April 8, 2020


Building Changes and Raikes Foundation call on donors and philanthropies to support vulnerable communities impacted by pandemic 

Today, Building Changes and the Raikes Foundation launched the Washington State Student and Youth Homelessness COVID-19 Response Fund. With schools now closed through the end of the year, the Fund aims to ensure that communities impacted by COVID-19 are able to respond rapidly to the urgent and growing needs of homeless students and youth across Washington state.

​As many as 50,000 students and unaccompanied youth experience homelessness each year in Washington, and 62 percent of students who experience homelessness are people of color. As COVID-19 threatens to push even more young people into unsafe living situations while potentially causing long-term disruptions to their education, the pandemic is exacerbating an already precarious situation.

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March 26, 2020


To our grantee partners,

Over the past few months, as we’ve watched COVID-19 balloon from a few hundred cases around the world to a full-blown pandemic, we’ve all been struggling to adjust to this new reality. Our team has appreciated being in touch with you, and we’re doing our best to be good partners during this challenging time. Based on the feedback we have received from a number of our grantees, we wanted to provide more clarity and certainty about our ongoing commitment to you.

We have signed the Council on Foundations’ COVID-19 Response Pledge, marking our commitment to be as flexible and responsive as possible with existing and new funding. We know many of our grantee partners are working hard to adapt in this moment, and we want to be as supportive as we can to allow grantees to do what they need to take care of their staff and the communities they serve.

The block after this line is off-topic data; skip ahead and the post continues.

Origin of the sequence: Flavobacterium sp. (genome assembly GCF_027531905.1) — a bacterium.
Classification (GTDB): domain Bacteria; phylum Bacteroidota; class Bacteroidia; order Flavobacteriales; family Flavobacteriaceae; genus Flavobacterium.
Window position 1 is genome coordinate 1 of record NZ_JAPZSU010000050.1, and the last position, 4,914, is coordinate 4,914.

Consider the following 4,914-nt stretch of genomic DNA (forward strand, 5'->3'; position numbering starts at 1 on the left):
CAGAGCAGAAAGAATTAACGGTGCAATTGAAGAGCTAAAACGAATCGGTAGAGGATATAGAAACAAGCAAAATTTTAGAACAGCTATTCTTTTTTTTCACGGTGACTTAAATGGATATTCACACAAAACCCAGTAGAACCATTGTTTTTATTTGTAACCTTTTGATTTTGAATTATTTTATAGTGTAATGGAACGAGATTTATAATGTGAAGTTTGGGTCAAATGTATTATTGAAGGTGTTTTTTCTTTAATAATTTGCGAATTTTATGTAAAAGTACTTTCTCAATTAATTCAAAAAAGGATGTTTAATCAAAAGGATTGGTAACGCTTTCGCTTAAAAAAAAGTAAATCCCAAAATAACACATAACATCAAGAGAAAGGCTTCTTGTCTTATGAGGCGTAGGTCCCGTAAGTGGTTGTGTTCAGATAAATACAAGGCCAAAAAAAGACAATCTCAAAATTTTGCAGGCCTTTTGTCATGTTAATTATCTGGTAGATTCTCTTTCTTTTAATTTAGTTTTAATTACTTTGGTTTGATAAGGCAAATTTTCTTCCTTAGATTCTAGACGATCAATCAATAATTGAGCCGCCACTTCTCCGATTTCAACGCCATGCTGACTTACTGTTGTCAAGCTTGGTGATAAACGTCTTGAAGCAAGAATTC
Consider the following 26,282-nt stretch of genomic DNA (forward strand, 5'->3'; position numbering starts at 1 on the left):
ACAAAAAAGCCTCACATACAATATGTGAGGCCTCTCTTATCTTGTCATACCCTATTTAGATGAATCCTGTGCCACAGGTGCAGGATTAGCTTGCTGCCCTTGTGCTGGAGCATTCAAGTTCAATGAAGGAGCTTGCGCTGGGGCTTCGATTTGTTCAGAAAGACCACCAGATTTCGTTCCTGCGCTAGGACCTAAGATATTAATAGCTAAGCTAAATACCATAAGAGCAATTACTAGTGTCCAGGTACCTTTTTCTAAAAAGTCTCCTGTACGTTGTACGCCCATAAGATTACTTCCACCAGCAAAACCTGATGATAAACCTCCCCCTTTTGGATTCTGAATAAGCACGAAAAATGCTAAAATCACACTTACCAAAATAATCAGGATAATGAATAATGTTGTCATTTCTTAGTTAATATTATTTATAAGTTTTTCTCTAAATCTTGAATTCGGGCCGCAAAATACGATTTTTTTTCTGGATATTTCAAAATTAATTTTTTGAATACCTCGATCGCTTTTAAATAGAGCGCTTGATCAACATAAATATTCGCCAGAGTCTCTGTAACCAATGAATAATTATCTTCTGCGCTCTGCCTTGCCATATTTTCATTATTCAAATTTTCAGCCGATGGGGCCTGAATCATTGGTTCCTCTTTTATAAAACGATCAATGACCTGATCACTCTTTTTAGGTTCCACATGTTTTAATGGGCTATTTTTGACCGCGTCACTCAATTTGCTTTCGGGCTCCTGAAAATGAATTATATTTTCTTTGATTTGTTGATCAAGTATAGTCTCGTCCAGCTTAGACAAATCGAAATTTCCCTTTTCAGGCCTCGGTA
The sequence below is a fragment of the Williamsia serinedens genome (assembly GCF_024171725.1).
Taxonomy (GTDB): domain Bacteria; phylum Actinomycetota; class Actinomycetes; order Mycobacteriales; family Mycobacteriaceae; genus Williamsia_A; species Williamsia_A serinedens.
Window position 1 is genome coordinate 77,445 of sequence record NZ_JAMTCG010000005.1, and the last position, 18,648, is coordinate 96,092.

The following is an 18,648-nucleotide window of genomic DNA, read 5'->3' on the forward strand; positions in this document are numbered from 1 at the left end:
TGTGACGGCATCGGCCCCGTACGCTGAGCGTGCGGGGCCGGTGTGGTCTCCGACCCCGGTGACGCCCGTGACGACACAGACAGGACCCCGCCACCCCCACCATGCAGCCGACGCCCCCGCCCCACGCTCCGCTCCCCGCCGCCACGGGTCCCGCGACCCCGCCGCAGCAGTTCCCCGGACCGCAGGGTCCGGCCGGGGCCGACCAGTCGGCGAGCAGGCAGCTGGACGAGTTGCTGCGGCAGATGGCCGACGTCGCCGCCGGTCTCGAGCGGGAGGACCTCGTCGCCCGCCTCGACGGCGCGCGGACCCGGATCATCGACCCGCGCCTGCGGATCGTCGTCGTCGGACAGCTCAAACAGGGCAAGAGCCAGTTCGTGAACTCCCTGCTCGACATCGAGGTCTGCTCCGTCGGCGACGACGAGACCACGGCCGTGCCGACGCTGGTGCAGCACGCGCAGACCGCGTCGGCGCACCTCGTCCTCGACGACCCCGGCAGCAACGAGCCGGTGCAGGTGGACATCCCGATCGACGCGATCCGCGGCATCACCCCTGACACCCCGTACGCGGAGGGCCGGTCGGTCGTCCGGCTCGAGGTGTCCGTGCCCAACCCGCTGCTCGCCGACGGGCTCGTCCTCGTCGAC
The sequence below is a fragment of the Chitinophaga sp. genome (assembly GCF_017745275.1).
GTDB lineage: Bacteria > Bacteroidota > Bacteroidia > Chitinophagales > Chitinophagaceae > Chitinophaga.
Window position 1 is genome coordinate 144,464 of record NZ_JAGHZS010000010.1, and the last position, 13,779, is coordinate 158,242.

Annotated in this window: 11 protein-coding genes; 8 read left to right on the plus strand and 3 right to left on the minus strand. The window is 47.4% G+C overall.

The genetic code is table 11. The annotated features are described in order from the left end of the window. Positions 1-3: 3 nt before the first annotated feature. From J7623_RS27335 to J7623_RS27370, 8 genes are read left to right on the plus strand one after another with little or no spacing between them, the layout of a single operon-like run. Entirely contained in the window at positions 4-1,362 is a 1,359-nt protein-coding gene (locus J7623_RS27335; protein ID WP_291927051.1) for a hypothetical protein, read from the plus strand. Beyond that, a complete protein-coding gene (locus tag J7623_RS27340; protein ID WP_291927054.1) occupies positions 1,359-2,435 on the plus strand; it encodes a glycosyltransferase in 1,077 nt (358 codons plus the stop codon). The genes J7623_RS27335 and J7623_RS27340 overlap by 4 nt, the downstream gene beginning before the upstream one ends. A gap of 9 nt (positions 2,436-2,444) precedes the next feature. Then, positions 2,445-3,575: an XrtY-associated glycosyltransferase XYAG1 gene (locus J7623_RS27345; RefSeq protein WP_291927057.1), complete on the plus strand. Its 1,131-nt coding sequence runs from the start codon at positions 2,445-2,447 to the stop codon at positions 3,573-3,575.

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March 12, 2020

The spread of COVID-19 in Seattle and across the country affects us all, but particularly those who are most vulnerable in our society. That’s why the Raikes Foundation has contributed $50,000 to the Seattle Foundation’s COVID-19 Response Fund. We encourage foundations, companies and individuals of means in our community to identify what they can do to support others, including contributing to this fund to get much-needed resources into the hands of front line service providers and impacted communities during this time of crisis.

It has never been clearer that our communities are connected and interdependent. That’s why we are so disturbed to hear of rising incidents of xenophobic harassment against Asian-Americans both here in our hometown of Seattle and across the country. We must not allow xenophobia to divide us at such a critical time.

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January 22, 2020
By Paula Carvalho
Program Officer, Youth Homelessness

We’ve all heard of the school to prison pipeline, but there is another insidious structure feeding the prison system: foster care.  

On December 5th, I spent the day with men from the Concerned Lifers Organization (CLO) at the Monroe Penitentiary, as they described their journeys toward serving life sentences in prison, which they say felt inevitable. Their ranks are thick with stories of abusive foster homes, committing crimes of survival, and countless social workers—but they also want to use their experience to prevent other young people from experiencing what they did. Their journeys may have been inevitable, they said, but that doesn’t have to be true for young people in state care today.  

The State Raised Working Group, a subgroup of CLO comprised of men who experienced foster care prior to serving long prison sentences, works to raise awareness of a system that left them ill-equipped for life beyond state care and that seamlessly fed them into the criminal justice system. Last month they came together to share their findings with Washington state leaders in the foster care and justice communities.

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